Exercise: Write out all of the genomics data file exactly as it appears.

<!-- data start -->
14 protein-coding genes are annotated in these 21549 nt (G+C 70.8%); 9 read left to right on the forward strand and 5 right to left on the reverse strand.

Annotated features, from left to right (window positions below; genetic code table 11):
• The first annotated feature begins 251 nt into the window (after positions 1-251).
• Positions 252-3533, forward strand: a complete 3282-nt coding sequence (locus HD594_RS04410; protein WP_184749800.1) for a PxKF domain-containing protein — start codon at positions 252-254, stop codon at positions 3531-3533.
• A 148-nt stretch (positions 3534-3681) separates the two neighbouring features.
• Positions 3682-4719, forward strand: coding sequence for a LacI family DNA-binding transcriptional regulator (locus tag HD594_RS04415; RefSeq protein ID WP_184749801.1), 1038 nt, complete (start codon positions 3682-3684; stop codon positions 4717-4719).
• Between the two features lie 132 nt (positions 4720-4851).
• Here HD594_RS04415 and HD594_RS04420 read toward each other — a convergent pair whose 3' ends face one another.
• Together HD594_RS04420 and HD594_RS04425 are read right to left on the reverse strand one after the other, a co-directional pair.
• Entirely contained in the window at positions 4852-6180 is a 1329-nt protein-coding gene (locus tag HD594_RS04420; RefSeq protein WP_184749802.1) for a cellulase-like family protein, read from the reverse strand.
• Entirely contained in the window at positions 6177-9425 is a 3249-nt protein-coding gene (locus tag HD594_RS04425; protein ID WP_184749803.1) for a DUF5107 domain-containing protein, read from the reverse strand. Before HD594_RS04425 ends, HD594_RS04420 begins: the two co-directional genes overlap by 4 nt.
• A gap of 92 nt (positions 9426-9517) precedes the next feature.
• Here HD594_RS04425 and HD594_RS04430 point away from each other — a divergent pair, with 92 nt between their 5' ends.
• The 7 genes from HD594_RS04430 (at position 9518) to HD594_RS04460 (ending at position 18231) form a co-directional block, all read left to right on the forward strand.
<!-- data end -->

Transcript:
14 protein-coding genes are annotated in these 21549 nt (G+C 70.8%); 9 read left to right on the forward strand and 5 right to left on the reverse strand.

Annotated features, from left to right (window positions below; genetic code table 11):
• The first annotated feature begins 251 nt into the window (after positions 1-251).
• Positions 252-3533, forward strand: a complete 3282-nt coding sequence (locus HD594_RS04410; protein WP_184749800.1) for a PxKF domain-containing protein — start codon at positions 252-254, stop codon at positions 3531-3533.
• A 148-nt stretch (positions 3534-3681) separates the two neighbouring features.
• Positions 3682-4719, forward strand: coding sequence for a LacI family DNA-binding transcriptional regulator (locus tag HD594_RS04415; RefSeq protein ID WP_184749801.1), 1038 nt, complete (start codon positions 3682-3684; stop codon positions 4717-4719).
• Between the two features lie 132 nt (positions 4720-4851).
• Here HD594_RS04415 and HD594_RS04420 read toward each other — a convergent pair whose 3' ends face one another.
• Together HD594_RS04420 and HD594_RS04425 are read right to left on the reverse strand one after the other, a co-directional pair.
• Entirely contained in the window at positions 4852-6180 is a 1329-nt protein-coding gene (locus tag HD594_RS04420; RefSeq protein WP_184749802.1) for a cellulase-like family protein, read from the reverse strand.
• Entirely contained in the window at positions 6177-9425 is a 3249-nt protein-coding gene (locus tag HD594_RS04425; protein ID WP_184749803.1) for a DUF5107 domain-containing protein, read from the reverse strand. Before HD594_RS04425 ends, HD594_RS04420 begins: the two co-directional genes overlap by 4 nt.
• A gap of 92 nt (positions 9426-9517) precedes the next feature.
• Here HD594_RS04425 and HD594_RS04430 point away from each other — a divergent pair, with 92 nt between their 5' ends.
• The 7 genes from HD594_RS04430 (at position 9518) to HD594_RS04460 (ending at position 18231) form a co-directional block, all read left to right on the forward strand.